During this period, Gauger spent a lot of time studying invertebrate zoology. She encountered so many different body plans — sponges, clams, coral, worms, jellyfish, and the like — she wondered, “There has to be an explanation about where all these phyla came from. Some are so different.” It was here, in direct contact with the diversity of body plans, that the seeds of doubt about Darwinism were sown.
Doubts About Darwin
Yet by the time Gauger watched the Illustra movie cast walk into the room at Discovery Institute in 2004, her concerns about evolution had grown. Why? There were many reasons, yet chief among them was the Cambrian explosion.
The fossils of the Cambrian era raised the puzzle that Gauger had pondered while studying invertebrates: how did all of these different body plans emerge? Of the 27 phyla recorded in the fossil record, an astonishing 20 of them emerged during the Cambrian explosion. Only 3 phyla appear before the Cambrian, and only 4 others appear after that era.2 It is the major event within organic history.
Gauger also realized that the neo-Darwinian mechanism lacked the creative power to generate so many new body plans in the time available.3 And even the promise of evo-devo had fallen short. In particular, Gauger was impressed with the Nobel Prize-winning work of Christiane Nüsslein-Volhard and Eric Wieschaus. These geneticists had studied the fruit fly Drosophila melanogaster, mapping its genome and analyzing is early development. They discovered that mutating or perturbing early-acting body plan molecules invariably kills the fruit fly.4 In order to generate a genuinely new body plan, early embryonic changes must take place. Yet for evolution to occur, these changes must be viable rather than lethal. By contrast, Nüsslein-Volhard and Wieschaus observed that early developmental mutants never even hatched as larvae.5 Other problems plagued evo-devo, too.6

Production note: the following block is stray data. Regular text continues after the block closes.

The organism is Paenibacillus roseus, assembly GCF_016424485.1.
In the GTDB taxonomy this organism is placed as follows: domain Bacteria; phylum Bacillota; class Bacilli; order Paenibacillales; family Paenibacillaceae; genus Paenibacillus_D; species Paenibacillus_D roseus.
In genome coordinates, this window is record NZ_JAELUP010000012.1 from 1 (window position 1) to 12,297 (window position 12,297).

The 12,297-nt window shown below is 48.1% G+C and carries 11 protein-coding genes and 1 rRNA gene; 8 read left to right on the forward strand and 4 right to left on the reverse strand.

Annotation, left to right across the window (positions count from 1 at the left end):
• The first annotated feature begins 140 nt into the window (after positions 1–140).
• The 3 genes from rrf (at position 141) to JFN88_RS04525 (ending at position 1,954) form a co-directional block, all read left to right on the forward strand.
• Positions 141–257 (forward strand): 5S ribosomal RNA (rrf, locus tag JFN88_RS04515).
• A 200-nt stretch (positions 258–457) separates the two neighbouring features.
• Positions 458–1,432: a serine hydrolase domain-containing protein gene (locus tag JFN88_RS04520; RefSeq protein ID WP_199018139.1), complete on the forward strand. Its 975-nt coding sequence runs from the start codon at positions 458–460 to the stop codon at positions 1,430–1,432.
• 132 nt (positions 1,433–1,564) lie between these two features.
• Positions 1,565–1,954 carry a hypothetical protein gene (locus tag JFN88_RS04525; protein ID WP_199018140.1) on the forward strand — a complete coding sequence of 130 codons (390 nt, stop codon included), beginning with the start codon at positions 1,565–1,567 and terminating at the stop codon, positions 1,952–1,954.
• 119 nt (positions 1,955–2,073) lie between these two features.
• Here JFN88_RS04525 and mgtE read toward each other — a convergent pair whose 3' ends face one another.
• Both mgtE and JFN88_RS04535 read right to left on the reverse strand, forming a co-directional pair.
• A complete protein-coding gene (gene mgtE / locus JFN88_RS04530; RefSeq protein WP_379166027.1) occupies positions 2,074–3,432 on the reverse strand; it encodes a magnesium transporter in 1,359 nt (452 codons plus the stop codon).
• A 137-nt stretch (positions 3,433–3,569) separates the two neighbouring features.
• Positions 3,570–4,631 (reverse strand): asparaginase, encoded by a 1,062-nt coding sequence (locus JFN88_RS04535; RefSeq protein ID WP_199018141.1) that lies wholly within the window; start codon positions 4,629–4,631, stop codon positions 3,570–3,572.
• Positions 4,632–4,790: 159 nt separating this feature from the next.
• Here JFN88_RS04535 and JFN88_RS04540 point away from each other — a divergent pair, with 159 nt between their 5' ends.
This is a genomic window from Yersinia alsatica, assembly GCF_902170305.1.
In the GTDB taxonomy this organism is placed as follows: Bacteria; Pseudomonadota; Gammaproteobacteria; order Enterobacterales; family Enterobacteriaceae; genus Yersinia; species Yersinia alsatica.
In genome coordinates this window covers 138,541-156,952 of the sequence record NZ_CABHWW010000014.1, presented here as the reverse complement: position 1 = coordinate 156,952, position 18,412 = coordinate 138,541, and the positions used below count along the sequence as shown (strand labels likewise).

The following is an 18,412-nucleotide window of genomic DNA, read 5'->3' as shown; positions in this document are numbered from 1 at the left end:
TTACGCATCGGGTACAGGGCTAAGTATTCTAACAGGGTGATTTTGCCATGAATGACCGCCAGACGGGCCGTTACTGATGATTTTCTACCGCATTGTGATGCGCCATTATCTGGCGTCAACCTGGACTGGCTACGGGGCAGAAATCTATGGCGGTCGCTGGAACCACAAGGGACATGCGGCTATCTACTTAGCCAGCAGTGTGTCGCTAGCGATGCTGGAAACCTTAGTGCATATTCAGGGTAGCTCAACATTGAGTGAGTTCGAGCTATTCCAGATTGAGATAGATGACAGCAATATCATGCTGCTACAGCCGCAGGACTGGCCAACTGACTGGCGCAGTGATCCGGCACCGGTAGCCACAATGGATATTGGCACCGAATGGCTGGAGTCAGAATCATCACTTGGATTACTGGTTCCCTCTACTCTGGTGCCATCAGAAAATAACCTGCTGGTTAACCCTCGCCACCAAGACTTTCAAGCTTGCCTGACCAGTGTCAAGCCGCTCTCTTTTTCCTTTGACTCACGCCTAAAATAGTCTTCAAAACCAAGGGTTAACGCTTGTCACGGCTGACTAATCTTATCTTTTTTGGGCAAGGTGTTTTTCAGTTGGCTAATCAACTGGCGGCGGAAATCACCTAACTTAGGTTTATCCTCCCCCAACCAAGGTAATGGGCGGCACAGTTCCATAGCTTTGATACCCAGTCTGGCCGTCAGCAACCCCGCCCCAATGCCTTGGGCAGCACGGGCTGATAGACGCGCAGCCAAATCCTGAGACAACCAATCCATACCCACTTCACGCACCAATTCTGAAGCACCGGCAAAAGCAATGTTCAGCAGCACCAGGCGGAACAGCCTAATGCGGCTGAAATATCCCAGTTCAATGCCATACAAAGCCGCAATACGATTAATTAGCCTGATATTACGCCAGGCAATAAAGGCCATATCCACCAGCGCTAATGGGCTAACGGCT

Moreover, Gauger’s own research after 2004 helped illuminate key problems for evolutionary theory. Among others, she articulated the causal circularity problem,7 the waiting times problem,8 and the implausibility of human evolution.9 Gauger has also helped to show that a first couple is possible in the context of human origins.10 And more on the way: a volume she has edited on the positive case for intelligent design, by contributors arguing from a Catholic perspective, is just around the corner.11
Gauger recalls with a chuckle her initial meeting with the Illustra cast in 2004. “Steve Meyer walked me through his PowerPoint presentation on the Cambrian explosion. He had the right argument. But I spotted a typo and said so.”
The “typo,” as it turns out, was a technical point about invertebrates. Only someone well-versed in the field would have had that kind of knowledge. Dr. Gauger’s years of research and study had prepared her perfectly for the road ahead.12
- “The Origin of Biological Information and the Higher Taxonomic Categories” | Stephen C. Meyer (stephencmeyer.org)